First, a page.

Perovskite unleaded: how to make super performing solar-panels lead-free

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The teams of Prof. David Egger from TUM's NAT School and IAS's Hans Fischer Senior Fellow Prof. Laura Herz (University of Oxford) recently reported an intriguing observation. Together with Doug Fabini (MIT) and Omer Yaffe's group (Weizmann Institute of Science), they investigated the role of lone-pair electrons in halide perovskites. These materials deliver record-breaking high-efficiency solar cells, yet the most promising material candidates contain the toxic element lead. In an effort to replace lead by other elements, they compared cubic CsPbBr₃ and CsSrBr₃, with the latter having no lone pairs. Their study published in Nature Communications found significant differences in the electronic structures and bonding characteristics of both compounds, despite their similar high-temperature cubic crystal structures and lattice parameters. Remarkably, the complex lattice dynamics was found to be strikingly similar irrespective of the presence of lone-pair electrons. Their study sheds light on the peculiarity of lead's lone-pair electrons, which is crucial for developing safer, lead-free alternatives in perovskite materials​.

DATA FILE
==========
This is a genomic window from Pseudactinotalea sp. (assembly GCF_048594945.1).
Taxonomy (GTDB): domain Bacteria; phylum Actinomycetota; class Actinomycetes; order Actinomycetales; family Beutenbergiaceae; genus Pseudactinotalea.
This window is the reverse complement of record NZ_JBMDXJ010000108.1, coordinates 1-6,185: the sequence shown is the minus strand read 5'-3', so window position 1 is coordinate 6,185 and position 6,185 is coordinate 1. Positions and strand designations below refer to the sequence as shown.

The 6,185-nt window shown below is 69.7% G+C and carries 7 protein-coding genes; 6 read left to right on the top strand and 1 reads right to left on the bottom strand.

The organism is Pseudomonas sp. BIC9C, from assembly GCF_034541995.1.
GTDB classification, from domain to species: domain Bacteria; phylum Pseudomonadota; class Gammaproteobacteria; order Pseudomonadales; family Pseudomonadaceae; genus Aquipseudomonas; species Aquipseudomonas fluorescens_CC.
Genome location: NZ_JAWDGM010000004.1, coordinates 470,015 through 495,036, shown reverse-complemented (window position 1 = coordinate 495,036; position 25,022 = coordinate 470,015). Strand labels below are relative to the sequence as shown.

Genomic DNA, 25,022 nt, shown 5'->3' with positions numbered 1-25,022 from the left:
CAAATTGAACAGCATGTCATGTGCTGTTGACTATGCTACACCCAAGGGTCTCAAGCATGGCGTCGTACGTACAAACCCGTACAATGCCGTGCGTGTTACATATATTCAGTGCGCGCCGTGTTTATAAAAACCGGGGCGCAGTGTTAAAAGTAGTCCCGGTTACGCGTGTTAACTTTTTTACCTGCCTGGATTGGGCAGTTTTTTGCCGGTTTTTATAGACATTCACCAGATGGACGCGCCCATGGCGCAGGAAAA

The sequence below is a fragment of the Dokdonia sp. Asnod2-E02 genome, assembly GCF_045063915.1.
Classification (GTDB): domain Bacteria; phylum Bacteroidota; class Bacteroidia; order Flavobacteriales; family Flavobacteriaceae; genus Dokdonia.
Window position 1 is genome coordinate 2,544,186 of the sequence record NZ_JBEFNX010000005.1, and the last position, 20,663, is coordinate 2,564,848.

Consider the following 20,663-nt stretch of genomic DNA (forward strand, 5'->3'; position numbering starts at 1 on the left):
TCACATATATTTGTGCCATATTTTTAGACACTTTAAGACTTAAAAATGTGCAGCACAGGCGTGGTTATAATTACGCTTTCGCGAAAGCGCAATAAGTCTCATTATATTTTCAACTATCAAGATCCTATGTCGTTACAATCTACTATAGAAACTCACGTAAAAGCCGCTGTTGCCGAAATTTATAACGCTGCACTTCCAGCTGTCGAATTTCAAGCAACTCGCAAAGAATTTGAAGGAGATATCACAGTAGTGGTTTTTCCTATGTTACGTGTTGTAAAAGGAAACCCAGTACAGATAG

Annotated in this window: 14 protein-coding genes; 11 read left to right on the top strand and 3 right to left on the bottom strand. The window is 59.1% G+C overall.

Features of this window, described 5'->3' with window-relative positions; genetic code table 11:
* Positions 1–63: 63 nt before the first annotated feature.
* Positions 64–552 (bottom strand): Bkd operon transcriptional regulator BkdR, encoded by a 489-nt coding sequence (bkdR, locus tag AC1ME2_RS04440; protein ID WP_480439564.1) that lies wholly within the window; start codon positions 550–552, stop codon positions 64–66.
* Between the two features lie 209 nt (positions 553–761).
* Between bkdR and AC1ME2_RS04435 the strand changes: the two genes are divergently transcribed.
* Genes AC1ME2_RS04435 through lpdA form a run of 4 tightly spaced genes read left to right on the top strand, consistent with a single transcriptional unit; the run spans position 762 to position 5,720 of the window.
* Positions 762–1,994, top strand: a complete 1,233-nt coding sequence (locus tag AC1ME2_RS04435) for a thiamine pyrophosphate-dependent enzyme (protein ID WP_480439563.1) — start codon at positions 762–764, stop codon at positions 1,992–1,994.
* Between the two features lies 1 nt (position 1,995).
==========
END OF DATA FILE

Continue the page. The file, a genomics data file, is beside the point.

For more details, you can read the full article on Nature Communications here.